end

describe "when logged in" do
  before(:each) do
    session[:logged_in] = true
    session[:user_id] = 99
    get :index
  end

  it "should be a success" do
    response.should be_success
  end

  it "should render the index template" do
    response.should render_template('people/index')
  end
end

THERE! you shout, THAT IS DRY!

And you are right, it is DRY, nothing is repeated.

But you know what? It is also unmaintainable and will be a nightmare in a few months when you look back on it.

Right now, it isn’t a problem, after all, it is only 22 lines of code and you can see everything, but sooner or later, that controller spec could get up to a few hundred lines line, and then you, my dry friend, are up the DRY creek without so much as a paddle. Because when you go to fix the line ‘it should redirect if we are not logged in’, you are going to have to go hunting up through the before call chain (which could be several levels deep) keeping track of instance variables, session state and any other cobweb that has been inserted in there, and find what in blazes is going on.

Of course the above example is simplistic. But I am sure you can agree that looking at a spec that tells you NOTHING about the context or scope it is running in is useful for a computer, and saves some hard drive space, but basically useless for you, and really, that is who matters, the programmer.

Here is a tip:

Before calls are to set up and clean up your testing environment, they are not there to setup up your testing expectations

Valid use of a before call? Making sure some directories that you are about to create in a test suite are not there. Valid use of an after call? Ensuring that the directories you made in the test suite are no longer there.

That is, anything that your program is not designed to handle or is not part of the specification, can go into the before or after calls….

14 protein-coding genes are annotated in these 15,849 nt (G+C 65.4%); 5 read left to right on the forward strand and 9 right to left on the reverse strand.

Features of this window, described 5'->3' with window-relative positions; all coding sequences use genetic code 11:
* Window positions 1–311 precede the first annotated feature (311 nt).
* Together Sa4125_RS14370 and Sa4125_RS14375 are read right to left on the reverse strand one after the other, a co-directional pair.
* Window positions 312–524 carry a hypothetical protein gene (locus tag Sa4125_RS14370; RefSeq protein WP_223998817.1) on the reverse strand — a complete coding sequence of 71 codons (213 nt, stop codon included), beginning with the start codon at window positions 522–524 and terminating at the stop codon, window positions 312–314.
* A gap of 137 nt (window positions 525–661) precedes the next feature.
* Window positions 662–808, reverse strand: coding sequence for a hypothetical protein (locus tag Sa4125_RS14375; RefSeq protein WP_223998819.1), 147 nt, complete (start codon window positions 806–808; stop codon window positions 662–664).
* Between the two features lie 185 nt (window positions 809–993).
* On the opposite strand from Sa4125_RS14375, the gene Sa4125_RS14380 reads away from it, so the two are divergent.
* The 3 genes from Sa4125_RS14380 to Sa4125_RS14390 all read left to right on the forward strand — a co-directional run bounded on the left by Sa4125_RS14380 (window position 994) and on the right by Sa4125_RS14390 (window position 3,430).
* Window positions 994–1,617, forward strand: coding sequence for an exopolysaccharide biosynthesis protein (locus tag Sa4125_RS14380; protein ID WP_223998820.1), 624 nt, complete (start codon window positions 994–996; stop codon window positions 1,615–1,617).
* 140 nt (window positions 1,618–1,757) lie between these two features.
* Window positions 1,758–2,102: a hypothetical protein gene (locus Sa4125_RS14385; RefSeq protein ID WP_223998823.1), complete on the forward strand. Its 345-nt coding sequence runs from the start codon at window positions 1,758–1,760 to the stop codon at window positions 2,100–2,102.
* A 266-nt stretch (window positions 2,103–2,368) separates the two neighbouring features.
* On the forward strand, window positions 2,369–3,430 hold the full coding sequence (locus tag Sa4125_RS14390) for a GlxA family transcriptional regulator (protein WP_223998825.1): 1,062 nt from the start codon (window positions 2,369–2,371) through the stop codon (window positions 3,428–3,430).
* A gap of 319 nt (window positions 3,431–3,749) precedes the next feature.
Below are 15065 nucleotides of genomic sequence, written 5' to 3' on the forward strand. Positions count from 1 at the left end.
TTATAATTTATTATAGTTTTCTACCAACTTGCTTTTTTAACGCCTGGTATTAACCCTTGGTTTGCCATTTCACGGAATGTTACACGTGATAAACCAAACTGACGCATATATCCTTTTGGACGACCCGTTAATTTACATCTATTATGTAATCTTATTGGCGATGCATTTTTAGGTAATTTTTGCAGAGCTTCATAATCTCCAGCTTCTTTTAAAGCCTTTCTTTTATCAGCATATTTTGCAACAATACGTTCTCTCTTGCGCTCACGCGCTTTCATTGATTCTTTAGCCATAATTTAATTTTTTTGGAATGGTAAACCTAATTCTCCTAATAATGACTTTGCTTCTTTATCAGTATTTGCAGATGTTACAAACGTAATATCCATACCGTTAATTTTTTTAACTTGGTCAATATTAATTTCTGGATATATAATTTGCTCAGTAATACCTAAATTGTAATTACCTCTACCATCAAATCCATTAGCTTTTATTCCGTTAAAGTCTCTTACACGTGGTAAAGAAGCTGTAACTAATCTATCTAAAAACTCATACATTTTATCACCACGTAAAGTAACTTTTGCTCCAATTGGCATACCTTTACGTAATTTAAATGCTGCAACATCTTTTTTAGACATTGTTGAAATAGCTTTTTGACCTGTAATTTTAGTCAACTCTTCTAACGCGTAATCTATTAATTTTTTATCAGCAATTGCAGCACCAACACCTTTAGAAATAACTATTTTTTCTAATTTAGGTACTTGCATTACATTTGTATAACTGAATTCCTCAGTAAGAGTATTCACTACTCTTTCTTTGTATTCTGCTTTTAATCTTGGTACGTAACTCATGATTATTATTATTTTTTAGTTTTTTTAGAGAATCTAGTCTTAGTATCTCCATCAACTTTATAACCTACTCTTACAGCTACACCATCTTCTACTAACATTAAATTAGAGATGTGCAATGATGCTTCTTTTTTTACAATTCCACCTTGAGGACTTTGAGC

N-O-T-H-I-N-G   E-L-S-E

Get the drift?

It might seem harsh, but believe me, you will thank me when you are 6 months down the track and come back to it…

So, if you can’t use before and after, what are you to do? Well, the simple solution is to explicitly call inline helper methods… lets refactor our code above:

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describe "when not logged in" do
  it "should redirect if we are not logged in" do
    get :index
    response.should redirect_to login_path
  end
end

describe "when logged in" do
  def given_a_logged_in_user
    session[:logged_in] = true
    session[:user_id] = 99
  end

  it "should let be a success" do
    given_a_logged_in_user
    get :index
    response.should be_success
  end

  it "should render the index template" do
    given_a_logged_in_user
    get :index
    response.should render_template('people/index')
  end
end

There.

Now, we have added 3 lines of code and made it much clearer. Why? Because now you don’t have to make the mental note of ‘oh, before this spec runs, I set the session params to log in the user’ instead, it is right there in the spec.

I have taken the given syntax from Story running, I like it. And further, you can just read that code.

When you come back to it in 6 months, you can look at it and instantly see what is going on, with NOTHING left out.

Anyway, end of rant… I’m off to refactor some 4 deep nested before calls….

blogLater

Mikel